Pre-eclampsia, and in particular severe pre-eclampsia, represents a significant risk to maternal health. Treatment of elevated blood pressure – one of the primary signs of pre-eclampsia – reduces the risk for maternal complications such as cerebral haemorrhage and cerebral oedema. Regimens for the acute treatment of very high blood pressure (sBP ≥160mmHg and/or dBP ≥110mmHg) that have been subjected to clinical trials have generally used medications administered intravenously (e.g., hydralazine and labetalol).
While these regimens are effective, they present certain challenges in low-resource settings. They require intravenous access and careful monitoring as they may reduce blood pressure overly rapidly, potentially destabilising maternal haemodynamics at the expense of the fetal condition. A number of oral strategies have been suggested, and a few have been described in clinical practice. However, we are unaware of any trials comparing oral regimens alone. Evidence of the relative risks and benefits of different oral regimens will help to develop the data to provide guidance for antihypertensive use in pregnancy, especially where multiple drugs are available.
In collaboration with colleagues at the University of British Columbia, the University of Washington, Government Medical College (GMC) and Daga Memorial Women’s in Nagpur, India, Gynuity Health Projects conducted a study testing three oral regimens for women with severe hypertension in pregnancy.
To compare the efficacy of oral labetalol, oral nifedipine, and oral methyldopa for management of severe hypertension in pregnant women.
- To assess adverse outcomes and necessity for additional hypertensive treatment among women in the three study arms.
- To assess maternal and fetal outcomes among women in the three study arms
Phase 1. A pilot study of three oral antihypertensive regimens for management of acute hypertension in pregnancy
Given the uncertainty of the effect of each of these drugs on this population, first we conducted an open-label pilot study of the three proposed drug regimens prior to start of the randomized trial. The pilot enrolled 10 women in each study group (group A, then B, then C [below]), in succession. The pilot study allowed us to confirm the accuracy of our efficacy estimates and evaluate the proposed dosing regimens and any potential logistical problems prior to the start of the larger trial.
Group A: Women received 10mg oral nifedipine (intermediate acting). If either sBP exceeds 155mmHg or dBP 105mmHg after 1h, an additional 10mg dose can be provided each hour for two additional doses (30mg total).
Group B: Women received oral labetalol 200mg. If either sBP exceeds155mmHg or dBP 110mmHg after 1h, an additional 200mg dose can be provided each hour for two additional doses (200mg).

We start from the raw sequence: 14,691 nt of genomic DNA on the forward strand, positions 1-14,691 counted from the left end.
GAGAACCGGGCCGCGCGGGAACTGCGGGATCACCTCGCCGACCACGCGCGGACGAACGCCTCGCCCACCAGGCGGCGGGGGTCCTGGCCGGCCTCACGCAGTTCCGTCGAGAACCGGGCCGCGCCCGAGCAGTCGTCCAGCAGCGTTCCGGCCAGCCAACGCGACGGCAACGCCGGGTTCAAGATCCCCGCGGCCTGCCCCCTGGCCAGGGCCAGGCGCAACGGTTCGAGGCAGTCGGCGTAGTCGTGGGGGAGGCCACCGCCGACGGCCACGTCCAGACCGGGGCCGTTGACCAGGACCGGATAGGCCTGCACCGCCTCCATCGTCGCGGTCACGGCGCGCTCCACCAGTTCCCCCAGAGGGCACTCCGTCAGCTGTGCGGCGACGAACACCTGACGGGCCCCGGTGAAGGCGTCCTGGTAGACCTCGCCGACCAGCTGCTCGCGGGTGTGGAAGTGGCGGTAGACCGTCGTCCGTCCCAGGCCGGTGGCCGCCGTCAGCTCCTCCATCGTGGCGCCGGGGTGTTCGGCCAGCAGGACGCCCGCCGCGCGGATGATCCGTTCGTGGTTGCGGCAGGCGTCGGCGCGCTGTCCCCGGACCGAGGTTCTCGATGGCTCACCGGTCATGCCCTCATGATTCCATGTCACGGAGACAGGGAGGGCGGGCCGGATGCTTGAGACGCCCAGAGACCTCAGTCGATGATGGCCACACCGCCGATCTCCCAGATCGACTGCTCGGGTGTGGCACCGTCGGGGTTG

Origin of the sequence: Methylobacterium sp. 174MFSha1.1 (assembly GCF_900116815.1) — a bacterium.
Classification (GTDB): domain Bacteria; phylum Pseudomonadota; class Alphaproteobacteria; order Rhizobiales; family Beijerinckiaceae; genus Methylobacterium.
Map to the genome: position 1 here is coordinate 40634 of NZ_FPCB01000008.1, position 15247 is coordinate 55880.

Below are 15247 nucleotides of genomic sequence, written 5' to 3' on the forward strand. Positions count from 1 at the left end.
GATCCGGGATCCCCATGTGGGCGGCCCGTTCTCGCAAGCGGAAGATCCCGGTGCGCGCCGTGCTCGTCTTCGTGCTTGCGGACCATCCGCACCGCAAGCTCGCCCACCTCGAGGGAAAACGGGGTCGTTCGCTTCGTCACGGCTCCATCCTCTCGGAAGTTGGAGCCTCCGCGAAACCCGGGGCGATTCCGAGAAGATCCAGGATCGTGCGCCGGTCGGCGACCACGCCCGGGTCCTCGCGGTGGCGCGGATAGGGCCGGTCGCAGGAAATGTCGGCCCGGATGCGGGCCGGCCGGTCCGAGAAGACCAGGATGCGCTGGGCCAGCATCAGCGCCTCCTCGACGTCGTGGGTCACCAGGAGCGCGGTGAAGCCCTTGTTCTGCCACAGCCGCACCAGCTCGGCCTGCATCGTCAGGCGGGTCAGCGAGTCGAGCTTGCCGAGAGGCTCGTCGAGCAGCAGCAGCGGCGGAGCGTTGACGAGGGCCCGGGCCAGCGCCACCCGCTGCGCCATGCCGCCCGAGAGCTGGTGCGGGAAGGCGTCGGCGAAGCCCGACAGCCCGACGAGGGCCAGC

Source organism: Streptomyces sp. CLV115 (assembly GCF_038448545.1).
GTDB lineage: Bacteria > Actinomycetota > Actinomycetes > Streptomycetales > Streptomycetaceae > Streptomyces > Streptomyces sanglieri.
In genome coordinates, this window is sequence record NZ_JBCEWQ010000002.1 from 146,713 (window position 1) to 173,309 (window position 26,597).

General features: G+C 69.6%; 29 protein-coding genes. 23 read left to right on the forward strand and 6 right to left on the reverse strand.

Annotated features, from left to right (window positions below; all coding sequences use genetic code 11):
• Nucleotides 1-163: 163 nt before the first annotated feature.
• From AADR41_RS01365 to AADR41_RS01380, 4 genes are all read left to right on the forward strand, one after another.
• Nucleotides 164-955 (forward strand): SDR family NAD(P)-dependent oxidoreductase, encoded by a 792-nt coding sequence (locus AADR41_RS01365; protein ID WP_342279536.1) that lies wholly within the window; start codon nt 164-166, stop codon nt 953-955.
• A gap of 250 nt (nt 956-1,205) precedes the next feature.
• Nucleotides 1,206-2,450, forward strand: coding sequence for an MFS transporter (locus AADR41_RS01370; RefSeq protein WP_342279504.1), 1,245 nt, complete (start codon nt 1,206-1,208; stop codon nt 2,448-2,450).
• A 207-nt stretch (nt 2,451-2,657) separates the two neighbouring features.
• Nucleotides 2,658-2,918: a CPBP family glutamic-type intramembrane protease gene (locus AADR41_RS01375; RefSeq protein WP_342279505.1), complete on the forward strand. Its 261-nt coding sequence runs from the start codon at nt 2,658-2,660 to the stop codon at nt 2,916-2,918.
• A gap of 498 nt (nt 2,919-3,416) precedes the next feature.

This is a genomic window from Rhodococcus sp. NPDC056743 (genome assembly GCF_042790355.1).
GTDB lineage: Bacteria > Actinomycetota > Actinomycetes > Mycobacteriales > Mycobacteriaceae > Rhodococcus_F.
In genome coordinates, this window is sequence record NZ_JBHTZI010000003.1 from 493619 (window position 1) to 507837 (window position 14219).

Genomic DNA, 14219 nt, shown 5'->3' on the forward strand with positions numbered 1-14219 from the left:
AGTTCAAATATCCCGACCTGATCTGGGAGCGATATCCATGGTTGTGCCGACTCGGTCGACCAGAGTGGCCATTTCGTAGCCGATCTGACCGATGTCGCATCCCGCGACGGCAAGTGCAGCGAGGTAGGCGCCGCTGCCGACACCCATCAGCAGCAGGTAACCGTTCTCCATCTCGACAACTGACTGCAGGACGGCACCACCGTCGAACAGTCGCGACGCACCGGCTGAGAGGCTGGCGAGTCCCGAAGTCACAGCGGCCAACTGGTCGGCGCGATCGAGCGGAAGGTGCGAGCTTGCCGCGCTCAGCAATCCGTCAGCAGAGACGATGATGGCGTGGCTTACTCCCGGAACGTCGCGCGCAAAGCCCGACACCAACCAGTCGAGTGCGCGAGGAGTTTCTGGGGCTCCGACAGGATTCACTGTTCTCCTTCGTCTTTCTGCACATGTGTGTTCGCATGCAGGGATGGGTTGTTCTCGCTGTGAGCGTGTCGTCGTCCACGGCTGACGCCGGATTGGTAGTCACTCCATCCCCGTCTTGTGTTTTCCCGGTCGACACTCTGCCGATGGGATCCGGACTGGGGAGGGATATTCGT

Group C: Women received a single dose of methyldopa 1000mg.
Three arm RCT
Women were allocated by chance to one of three oral antihypertensive regimens: labetalol, nifedipine, or methyldopa. Rates of efficacy, side effects, and maternal and fetal outcomes will be assessed and compared. Enrolled women were randomised to one of three treatment groups (the final dosing regimens will be determined from the dose finding phase 1).
Group A: Women randomised to Group A received 10mg oral nifedipine (intermediate acting); dose escalation determined by the pilot phase.
Group B: Women randomised to Group B received oral labetalol 200mg; dose escalation determined by the pilot phase.
Group C: Women randomised to Group C received a single dose of methyldopa 1000mg; dose escalation determined by pilot phase.
In all groups, if the treatment goal (defined as sBP 130-150mmHg and dBP 80-100mmHg) is achieved within 6h treatment was continued up to 24 hours postpartum unless deemed clinically unnecessary after delivery. If the treatment goal is not achieved within 6h, women received the standard of care treatment for this indication. After the administration of the drugs, BP and pulse was recorded every 20min.
The primary outcome will be a BP within the target range at 6h without an adverse outcome. Adverse outcomes include hypotension (sBP <120 mmHg and/or dBP <70 mmHg and foetal compromise), Caesarean section for fetal distress, severe headache or eclampsia.
Enrollment for the trial finished on September 25, 2017. 894 women in Nagpur, India were enrolled. Since the first presentation of preliminary results at the Sixth Annual PRE-EMPT meeting in London, UK in October, 2017, the study has now been unblinded and the process of analysis is currently underway.